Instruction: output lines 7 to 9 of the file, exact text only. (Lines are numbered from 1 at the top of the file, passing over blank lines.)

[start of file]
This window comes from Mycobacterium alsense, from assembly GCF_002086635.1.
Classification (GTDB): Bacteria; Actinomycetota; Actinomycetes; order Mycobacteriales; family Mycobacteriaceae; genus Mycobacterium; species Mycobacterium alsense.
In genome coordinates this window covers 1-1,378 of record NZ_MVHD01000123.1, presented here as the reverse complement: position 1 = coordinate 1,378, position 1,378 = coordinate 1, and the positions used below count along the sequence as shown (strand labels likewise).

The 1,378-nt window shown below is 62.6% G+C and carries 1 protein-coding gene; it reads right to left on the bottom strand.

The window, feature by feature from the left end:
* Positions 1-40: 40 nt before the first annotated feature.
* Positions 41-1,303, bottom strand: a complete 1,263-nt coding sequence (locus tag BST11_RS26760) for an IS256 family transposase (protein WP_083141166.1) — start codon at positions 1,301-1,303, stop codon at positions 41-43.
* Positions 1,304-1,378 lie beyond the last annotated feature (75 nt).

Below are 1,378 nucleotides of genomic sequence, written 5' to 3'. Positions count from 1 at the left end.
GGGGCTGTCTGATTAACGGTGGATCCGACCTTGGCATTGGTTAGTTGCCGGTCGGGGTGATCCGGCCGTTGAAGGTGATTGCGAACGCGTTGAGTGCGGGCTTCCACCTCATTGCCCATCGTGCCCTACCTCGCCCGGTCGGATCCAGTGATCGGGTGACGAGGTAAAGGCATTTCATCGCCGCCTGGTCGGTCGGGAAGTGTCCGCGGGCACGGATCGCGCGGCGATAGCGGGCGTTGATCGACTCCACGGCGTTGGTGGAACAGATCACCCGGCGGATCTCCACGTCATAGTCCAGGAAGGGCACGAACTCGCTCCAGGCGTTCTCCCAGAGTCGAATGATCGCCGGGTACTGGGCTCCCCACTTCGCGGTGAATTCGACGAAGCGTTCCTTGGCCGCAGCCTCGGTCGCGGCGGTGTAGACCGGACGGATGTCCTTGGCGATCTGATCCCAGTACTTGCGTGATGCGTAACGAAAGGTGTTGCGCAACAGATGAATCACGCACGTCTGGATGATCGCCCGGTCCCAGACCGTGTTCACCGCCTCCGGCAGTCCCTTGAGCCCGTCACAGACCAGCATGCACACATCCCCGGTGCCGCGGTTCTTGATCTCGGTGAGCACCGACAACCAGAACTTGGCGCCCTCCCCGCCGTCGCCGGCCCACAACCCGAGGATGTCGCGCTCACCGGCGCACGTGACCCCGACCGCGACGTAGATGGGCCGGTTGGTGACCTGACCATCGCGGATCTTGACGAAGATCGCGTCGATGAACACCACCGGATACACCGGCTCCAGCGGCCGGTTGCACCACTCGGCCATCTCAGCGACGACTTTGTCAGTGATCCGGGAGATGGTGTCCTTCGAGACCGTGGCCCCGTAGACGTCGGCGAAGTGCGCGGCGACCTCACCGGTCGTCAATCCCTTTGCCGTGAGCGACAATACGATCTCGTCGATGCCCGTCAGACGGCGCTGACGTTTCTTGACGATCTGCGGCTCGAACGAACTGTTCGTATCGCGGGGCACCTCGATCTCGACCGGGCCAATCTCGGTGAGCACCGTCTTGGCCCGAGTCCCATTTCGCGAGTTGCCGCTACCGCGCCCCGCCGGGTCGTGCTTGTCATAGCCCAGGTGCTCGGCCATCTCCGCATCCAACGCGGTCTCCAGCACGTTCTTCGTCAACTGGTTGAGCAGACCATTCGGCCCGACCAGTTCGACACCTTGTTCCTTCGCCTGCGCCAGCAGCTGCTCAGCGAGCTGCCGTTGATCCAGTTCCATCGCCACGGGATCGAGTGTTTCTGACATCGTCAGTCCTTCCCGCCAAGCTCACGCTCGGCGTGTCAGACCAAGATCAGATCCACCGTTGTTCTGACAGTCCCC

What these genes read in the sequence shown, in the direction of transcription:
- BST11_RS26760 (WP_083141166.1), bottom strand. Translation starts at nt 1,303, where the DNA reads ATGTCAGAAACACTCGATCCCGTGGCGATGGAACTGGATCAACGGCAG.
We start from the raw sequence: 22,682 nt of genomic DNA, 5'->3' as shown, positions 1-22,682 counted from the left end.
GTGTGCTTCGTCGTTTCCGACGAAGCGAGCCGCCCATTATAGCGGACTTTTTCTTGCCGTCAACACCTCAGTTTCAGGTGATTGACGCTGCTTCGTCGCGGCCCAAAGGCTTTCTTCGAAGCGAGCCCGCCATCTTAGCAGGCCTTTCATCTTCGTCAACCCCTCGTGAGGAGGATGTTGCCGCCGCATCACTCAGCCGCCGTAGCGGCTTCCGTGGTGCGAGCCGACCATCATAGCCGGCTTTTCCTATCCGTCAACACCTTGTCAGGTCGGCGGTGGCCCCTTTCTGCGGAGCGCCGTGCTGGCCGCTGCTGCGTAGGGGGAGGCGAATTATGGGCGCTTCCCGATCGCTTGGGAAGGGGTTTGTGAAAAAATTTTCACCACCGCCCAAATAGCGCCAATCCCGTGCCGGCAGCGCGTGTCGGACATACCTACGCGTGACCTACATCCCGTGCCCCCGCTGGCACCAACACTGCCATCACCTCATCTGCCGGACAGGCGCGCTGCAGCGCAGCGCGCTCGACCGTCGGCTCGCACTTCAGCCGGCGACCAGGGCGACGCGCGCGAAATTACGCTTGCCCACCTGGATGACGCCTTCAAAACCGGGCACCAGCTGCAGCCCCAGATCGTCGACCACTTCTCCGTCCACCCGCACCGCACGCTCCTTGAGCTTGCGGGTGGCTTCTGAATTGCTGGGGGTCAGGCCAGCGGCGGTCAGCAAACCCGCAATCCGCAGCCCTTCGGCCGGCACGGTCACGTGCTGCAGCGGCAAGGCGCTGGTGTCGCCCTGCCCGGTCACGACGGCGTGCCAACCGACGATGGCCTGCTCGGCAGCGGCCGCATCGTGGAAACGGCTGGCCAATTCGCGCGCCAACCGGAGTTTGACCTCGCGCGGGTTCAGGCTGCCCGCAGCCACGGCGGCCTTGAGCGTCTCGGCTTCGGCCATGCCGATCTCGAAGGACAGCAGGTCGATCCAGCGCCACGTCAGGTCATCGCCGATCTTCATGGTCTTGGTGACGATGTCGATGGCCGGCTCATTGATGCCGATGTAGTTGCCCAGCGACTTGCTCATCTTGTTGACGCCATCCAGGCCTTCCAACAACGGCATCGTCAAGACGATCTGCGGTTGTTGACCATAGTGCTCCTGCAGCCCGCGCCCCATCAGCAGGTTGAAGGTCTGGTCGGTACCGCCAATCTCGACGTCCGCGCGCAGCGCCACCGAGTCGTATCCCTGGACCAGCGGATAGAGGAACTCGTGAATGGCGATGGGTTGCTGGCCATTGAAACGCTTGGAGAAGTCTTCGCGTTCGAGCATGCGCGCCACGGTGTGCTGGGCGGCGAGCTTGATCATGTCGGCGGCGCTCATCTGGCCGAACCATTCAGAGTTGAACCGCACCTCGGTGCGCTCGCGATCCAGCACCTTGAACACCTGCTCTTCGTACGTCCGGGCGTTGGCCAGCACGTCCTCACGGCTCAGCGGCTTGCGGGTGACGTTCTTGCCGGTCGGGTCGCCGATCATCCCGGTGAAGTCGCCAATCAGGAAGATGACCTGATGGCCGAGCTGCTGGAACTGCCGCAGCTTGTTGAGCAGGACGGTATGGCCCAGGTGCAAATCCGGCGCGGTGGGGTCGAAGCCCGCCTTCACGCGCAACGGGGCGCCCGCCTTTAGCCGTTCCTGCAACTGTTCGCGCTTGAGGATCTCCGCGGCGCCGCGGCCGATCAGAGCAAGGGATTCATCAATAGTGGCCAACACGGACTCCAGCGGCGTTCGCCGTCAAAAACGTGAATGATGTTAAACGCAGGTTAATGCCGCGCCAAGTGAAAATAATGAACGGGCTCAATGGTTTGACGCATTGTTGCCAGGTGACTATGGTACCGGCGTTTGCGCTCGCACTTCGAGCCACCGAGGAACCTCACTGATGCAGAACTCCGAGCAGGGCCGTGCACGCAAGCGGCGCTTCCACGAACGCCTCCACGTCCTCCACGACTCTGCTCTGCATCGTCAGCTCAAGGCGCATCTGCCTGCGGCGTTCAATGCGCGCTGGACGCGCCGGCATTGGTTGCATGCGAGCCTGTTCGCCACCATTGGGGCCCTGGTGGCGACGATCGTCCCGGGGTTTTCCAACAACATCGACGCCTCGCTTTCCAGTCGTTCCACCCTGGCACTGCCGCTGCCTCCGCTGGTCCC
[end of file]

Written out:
* Positions 41-1,303, bottom strand: a complete 1,263-nt coding sequence (locus tag BST11_RS26760) for an IS256 family transposase (protein WP_083141166.1) — start codon at positions 1,301-1,303, stop codon at positions 41-43.
* Positions 1,304-1,378 lie beyond the last annotated feature (75 nt).

Below are 1,378 nucleotides of genomic sequence, written 5' to 3'. Positions count from 1 at the left end.